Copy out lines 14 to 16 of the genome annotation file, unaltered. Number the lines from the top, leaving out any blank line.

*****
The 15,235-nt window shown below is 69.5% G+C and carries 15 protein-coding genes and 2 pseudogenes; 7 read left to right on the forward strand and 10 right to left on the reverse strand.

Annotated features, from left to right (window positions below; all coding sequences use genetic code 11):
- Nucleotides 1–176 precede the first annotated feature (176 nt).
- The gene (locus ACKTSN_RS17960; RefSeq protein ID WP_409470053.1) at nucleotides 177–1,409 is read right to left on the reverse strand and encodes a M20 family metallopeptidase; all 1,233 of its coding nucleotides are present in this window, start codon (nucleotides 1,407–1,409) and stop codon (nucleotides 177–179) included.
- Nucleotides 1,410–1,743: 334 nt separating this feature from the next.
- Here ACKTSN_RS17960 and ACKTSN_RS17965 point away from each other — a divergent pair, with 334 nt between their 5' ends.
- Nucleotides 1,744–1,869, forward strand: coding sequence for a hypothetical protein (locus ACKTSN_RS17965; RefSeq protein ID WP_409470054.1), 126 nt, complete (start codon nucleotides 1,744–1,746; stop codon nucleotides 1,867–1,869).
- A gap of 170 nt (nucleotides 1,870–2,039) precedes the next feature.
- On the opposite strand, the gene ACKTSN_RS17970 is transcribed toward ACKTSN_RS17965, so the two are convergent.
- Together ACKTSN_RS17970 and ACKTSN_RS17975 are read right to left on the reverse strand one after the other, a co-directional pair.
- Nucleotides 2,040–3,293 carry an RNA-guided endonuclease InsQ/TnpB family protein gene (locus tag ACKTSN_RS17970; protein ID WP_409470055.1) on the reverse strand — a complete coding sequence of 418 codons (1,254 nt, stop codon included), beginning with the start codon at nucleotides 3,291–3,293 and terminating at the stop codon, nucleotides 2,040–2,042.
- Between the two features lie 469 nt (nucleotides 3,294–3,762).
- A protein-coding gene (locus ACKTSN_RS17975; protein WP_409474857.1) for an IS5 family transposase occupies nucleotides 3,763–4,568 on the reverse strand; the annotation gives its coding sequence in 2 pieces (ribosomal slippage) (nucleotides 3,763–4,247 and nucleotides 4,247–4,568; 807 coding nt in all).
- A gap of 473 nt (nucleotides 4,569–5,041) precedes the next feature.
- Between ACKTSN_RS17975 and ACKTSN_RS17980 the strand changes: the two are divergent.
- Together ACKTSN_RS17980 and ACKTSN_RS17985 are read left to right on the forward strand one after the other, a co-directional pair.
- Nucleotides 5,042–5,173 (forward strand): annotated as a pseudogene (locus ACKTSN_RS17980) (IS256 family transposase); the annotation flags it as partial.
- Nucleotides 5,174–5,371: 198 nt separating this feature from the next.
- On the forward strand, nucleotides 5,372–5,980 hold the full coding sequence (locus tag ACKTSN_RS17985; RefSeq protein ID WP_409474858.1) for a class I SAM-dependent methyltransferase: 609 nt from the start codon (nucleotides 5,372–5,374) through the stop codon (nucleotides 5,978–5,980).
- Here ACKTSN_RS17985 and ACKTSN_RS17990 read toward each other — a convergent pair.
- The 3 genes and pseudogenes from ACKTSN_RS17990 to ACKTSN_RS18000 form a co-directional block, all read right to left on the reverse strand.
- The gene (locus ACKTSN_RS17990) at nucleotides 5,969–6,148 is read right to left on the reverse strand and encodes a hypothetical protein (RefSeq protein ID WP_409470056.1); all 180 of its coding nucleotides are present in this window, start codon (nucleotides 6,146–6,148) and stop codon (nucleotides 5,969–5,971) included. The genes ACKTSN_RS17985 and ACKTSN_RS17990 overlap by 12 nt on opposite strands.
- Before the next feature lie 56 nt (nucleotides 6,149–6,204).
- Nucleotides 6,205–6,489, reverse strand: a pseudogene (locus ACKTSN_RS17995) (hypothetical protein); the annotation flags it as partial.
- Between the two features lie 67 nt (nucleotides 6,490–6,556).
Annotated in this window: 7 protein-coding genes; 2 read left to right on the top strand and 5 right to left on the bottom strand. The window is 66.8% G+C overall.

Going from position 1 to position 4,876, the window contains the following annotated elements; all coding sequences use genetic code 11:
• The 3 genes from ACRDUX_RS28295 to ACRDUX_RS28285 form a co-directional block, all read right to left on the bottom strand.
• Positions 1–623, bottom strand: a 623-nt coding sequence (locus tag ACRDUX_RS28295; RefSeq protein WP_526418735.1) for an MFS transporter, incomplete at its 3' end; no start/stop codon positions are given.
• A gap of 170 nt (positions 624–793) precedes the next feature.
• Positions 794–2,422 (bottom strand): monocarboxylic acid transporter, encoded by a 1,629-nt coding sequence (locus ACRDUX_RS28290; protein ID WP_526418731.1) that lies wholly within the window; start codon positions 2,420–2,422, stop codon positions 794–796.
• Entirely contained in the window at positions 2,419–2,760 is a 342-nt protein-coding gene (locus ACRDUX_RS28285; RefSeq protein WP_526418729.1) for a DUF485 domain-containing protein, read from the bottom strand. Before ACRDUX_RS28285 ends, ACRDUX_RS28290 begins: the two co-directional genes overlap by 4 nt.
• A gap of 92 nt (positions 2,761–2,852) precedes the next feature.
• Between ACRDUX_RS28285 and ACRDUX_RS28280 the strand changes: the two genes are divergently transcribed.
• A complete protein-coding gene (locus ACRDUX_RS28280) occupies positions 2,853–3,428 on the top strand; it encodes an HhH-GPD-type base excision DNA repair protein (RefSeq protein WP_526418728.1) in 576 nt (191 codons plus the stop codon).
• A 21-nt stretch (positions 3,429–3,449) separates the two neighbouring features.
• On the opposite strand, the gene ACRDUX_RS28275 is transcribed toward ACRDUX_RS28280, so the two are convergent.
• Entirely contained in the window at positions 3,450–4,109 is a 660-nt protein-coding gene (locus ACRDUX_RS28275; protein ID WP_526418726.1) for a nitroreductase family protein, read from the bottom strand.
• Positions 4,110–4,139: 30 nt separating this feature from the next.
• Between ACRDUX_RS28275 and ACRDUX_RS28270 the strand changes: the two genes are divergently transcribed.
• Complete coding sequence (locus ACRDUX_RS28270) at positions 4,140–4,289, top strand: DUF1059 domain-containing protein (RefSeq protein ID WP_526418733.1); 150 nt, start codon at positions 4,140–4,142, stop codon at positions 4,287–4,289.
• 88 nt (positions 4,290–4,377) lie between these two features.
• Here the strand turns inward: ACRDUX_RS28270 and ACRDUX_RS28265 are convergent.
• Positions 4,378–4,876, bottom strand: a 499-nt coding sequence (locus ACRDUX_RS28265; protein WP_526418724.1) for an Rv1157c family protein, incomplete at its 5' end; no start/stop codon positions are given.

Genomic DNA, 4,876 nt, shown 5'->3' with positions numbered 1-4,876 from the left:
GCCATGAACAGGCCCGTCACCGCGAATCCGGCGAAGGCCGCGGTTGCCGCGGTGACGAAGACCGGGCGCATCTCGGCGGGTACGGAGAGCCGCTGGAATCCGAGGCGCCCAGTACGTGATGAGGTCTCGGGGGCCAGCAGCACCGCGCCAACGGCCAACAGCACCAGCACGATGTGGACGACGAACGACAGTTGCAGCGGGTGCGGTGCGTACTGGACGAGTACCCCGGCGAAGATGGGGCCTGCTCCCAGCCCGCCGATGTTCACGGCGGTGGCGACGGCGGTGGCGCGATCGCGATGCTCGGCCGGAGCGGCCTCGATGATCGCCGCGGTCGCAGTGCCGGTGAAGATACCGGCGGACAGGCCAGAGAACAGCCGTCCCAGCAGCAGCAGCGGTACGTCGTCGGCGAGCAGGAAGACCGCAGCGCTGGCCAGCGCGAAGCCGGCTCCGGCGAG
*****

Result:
- A gap of 473 nt (nucleotides 4,569–5,041) precedes the next feature.
- Between ACKTSN_RS17975 and ACKTSN_RS17980 the strand changes: the two are divergent.
- Together ACKTSN_RS17980 and ACKTSN_RS17985 are read left to right on the forward strand one after the other, a co-directional pair.